Analysts believe al-Qaduli may have been nominated to take control of the day-to-day running of ISIS, also called ISIL, if its leader, Abu Bakr al-Baghdadi, was killed or incapacitated.
A Pentagon official said that the operation was launched with an intention to capture Al Qaduli alove. Helicopters carrying special operations forces swooped in on a vehicle carrying al-Qaduli, but at the last moment something happened which forced the American soldiers to open fire at the vehicle. The official did not reveal why they change the plan.
Al Qaduli's death was announced by Defense Secretary Ash Carter at a news conference Friday morning. "We are systematically eliminating ISIL's cabinet," Carter said, adding it was "the second senior ISIL leader we've successfully targeted this month."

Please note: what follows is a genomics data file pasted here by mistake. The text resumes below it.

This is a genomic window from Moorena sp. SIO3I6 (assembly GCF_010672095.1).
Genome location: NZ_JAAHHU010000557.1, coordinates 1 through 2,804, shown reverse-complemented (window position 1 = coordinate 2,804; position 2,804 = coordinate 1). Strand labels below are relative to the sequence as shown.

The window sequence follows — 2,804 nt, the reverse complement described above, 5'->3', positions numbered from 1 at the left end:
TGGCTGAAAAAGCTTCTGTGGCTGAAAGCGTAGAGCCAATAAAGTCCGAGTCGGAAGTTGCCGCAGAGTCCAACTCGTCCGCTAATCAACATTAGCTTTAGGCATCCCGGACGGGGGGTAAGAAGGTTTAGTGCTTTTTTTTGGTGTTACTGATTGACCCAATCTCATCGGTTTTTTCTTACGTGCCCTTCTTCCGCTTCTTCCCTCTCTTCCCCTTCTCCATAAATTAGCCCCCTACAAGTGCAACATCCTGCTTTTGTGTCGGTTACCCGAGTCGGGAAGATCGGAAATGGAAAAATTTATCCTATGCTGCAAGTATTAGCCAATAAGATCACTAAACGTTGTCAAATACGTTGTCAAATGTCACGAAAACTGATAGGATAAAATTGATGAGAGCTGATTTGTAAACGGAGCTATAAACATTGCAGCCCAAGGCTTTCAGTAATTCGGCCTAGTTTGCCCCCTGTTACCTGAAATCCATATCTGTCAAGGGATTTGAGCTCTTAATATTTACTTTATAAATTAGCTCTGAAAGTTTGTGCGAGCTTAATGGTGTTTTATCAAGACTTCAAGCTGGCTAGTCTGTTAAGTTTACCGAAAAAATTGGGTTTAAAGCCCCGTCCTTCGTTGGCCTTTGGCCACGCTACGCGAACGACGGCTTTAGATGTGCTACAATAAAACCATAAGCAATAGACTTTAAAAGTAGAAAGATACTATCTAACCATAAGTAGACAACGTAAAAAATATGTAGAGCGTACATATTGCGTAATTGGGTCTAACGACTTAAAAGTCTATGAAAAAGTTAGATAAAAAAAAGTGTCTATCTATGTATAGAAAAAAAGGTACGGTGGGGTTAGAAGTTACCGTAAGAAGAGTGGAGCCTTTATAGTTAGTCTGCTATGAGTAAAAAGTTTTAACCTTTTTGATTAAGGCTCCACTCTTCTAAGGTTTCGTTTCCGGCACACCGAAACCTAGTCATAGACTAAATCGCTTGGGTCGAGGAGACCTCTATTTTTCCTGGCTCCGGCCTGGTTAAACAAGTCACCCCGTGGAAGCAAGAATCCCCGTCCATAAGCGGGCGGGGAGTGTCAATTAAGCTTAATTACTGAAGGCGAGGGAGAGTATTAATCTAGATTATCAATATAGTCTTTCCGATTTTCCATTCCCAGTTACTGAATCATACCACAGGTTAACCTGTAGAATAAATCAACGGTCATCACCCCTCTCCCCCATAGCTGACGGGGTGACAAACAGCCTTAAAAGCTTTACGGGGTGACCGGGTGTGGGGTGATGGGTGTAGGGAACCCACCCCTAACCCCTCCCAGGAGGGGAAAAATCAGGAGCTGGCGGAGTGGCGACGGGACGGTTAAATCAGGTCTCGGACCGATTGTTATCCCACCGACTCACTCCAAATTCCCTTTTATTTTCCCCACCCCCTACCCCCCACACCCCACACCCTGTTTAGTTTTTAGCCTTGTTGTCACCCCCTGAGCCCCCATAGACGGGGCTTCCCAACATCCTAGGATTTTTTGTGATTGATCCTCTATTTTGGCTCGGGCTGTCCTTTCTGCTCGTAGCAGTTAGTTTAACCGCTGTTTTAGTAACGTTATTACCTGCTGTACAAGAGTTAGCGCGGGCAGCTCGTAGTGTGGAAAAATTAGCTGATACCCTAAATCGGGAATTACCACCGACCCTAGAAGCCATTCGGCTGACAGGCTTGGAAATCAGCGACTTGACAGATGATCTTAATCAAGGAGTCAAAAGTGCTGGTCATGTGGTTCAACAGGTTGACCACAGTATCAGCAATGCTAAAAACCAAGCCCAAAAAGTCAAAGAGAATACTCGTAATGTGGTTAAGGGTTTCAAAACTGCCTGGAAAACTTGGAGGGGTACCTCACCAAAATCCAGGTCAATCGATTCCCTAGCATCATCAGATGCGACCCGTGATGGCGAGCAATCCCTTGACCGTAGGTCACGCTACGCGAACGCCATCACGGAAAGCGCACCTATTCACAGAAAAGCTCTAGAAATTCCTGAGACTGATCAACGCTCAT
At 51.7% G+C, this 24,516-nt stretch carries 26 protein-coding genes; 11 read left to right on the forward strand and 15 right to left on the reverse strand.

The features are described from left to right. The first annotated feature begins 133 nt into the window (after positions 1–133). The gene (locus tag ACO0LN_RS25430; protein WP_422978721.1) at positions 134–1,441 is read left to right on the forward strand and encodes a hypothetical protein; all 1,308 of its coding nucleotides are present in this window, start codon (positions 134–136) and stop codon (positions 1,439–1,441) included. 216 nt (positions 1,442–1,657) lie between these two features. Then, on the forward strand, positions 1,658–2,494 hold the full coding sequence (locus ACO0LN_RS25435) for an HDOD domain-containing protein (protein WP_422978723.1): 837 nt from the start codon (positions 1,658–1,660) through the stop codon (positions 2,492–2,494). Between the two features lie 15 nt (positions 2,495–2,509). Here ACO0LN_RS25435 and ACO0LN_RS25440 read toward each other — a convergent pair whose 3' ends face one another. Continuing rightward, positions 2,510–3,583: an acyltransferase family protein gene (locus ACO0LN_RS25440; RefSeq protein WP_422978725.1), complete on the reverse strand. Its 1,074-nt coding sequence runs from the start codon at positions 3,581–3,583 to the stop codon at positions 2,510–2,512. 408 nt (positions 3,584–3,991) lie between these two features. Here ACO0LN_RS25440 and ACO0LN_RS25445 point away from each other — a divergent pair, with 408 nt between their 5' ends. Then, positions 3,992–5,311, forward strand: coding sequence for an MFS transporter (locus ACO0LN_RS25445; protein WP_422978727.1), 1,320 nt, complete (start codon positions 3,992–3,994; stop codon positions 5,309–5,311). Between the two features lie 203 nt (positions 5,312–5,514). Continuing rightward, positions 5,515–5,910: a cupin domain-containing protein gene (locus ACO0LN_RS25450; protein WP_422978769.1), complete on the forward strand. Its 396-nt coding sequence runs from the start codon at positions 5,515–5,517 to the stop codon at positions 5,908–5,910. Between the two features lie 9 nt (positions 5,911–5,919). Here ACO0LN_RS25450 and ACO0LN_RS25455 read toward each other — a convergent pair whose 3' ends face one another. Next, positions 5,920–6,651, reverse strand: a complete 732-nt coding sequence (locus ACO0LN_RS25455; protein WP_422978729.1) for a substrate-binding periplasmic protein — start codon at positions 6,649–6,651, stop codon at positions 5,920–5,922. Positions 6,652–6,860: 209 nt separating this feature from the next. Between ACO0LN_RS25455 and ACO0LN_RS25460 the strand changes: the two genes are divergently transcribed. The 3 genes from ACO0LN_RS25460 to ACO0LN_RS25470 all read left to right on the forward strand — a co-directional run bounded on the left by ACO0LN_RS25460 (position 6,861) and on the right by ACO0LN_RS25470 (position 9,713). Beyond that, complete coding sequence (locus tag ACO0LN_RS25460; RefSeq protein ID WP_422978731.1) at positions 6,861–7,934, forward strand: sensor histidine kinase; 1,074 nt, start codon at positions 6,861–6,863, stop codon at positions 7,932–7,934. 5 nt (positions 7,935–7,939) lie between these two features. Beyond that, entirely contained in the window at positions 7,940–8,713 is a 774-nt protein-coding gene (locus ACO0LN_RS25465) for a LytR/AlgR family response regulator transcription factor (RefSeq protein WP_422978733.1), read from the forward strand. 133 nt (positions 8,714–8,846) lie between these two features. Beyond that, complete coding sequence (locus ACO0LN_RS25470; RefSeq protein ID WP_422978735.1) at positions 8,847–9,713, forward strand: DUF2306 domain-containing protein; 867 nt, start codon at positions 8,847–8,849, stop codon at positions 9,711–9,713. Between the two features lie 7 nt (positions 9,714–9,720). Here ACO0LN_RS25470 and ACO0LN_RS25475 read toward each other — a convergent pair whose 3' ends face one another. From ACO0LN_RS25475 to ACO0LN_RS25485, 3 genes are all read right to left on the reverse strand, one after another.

Explaining the significance of this particular figure, Carter noted, "We've taken out the leader who oversees the funding for ISIL's operations, hurting their ability to pay fighters and hire recruits."
Asked whether the US was turning the corner on the fight against ISIS, Carter responded, "We're certainly gathering momentum and we're seeing that that momentum is having an effect."
Chairman of the Joint Chiefs General Joseph Dunford also addressed the press meet. He told reporters that the US-led coalition was gaining momentum, but he cautioned: "By no means would I say that we're about to break the back of ISIL or that the fight is over."
"Like Paris, Brussels is a strong reminder of why we need to hasten the defeat of ISIL wherever it exists in the world," Carter said, stressing the United States' commitment to Europe.
"Our enemies are one and the same," he declared."And together we continue to do more and more to bring the full weight of our vast military capabilities to bear in accelerating the defeat of ISIL."